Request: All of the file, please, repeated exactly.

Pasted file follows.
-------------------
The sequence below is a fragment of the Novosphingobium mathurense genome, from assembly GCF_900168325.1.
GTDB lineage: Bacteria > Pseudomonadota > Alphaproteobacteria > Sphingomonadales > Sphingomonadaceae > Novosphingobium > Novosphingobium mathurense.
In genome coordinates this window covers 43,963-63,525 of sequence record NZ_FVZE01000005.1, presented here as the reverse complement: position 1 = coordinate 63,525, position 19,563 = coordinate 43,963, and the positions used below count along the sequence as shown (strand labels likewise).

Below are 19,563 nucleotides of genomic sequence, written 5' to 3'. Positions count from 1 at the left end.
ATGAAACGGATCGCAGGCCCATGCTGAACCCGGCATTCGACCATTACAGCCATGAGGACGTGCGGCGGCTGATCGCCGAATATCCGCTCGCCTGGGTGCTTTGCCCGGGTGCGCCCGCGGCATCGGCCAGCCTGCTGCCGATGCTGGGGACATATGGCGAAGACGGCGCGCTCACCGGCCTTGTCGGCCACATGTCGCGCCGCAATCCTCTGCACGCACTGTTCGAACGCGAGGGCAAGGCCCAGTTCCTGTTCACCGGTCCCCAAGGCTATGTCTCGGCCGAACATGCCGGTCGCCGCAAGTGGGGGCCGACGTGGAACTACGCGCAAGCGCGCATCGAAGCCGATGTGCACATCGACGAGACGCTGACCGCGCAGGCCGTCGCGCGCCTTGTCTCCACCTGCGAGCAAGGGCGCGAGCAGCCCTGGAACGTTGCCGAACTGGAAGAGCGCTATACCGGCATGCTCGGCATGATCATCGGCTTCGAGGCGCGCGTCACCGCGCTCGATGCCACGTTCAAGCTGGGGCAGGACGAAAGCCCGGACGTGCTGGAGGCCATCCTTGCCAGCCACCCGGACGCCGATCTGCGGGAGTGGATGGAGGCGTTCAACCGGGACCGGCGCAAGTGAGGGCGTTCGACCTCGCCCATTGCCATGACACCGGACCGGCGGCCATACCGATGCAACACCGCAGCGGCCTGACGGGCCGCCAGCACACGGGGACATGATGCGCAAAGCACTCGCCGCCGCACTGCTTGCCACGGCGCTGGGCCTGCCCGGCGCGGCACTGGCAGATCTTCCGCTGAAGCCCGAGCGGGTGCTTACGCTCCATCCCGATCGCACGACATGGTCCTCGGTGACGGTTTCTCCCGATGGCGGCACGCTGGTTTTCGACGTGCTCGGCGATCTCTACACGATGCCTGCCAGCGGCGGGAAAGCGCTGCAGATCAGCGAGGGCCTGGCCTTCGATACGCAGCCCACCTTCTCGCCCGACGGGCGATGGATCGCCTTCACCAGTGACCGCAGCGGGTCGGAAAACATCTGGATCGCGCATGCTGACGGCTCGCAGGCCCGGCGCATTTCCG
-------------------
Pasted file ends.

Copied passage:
The sequence below is a fragment of the Novosphingobium mathurense genome, from assembly GCF_900168325.1.
GTDB lineage: Bacteria > Pseudomonadota > Alphaproteobacteria > Sphingomonadales > Sphingomonadaceae > Novosphingobium > Novosphingobium mathurense.
In genome coordinates this window covers 43,963-63,525 of sequence record NZ_FVZE01000005.1, presented here as the reverse complement: position 1 = coordinate 63,525, position 19,563 = coordinate 43,963, and the positions used below count along the sequence as shown (strand labels likewise).

Below are 19,563 nucleotides of genomic sequence, written 5' to 3'. Positions count from 1 at the left end.
ATGAAACGGATCGCAGGCCCATGCTGAACCCGGCATTCGACCATTACAGCCATGAGGACGTGCGGCGGCTGATCGCCGAATATCCGCTCGCCTGGGTGCTTTGCCCGGGTGCGCCCGCGGCATCGGCCAGCCTGCTGCCGATGCTGGGGACATATGGCGAAGACGGCGCGCTCACCGGCCTTGTCGGCCACATGTCGCGCCGCAATCCTCTGCACGCACTGTTCGAACGCGAGGGCAAGGCCCAGTTCCTGTTCACCGGTCCCCAAGGCTATGTCTCGGCCGAACATGCCGGTCGCCGCAAGTGGGGGCCGACGTGGAACTACGCGCAAGCGCGCATCGAAGCCGATGTGCACATCGACGAGACGCTGACCGCGCAGGCCGTCGCGCGCCTTGTCTCCACCTGCGAGCAAGGGCGCGAGCAGCCCTGGAACGTTGCCGAACTGGAAGAGCGCTATACCGGCATGCTCGGCATGATCATCGGCTTCGAGGCGCGCGTCACCGCGCTCGATGCCACGTTCAAGCTGGGGCAGGACGAAAGCCCGGACGTGCTGGAGGCCATCCTTGCCAGCCACCCGGACGCCGATCTGCGGGAGTGGATGGAGGCGTTCAACCGGGACCGGCGCAAGTGAGGGCGTTCGACCTCGCCCATTGCCATGACACCGGACCGGCGGCCATACCGATGCAACACCGCAGCGGCCTGACGGGCCGCCAGCACACGGGGACATGATGCGCAAAGCACTCGCCGCCGCACTGCTTGCCACGGCGCTGGGCCTGCCCGGCGCGGCACTGGCAGATCTTCCGCTGAAGCCCGAGCGGGTGCTTACGCTCCATCCCGATCGCACGACATGGTCCTCGGTGACGGTTTCTCCCGATGGCGGCACGCTGGTTTTCGACGTGCTCGGCGATCTCTACACGATGCCTGCCAGCGGCGGGAAAGCGCTGCAGATCAGCGAGGGCCTGGCCTTCGATACGCAGCCCACCTTCTCGCCCGACGGGCGATGGATCGCCTTCACCAGTGACCGCAGCGGGTCGGAAAACATCTGGATCGCGCATGCTGACGGCTCGCAGGCCCGGCGCATTTCCG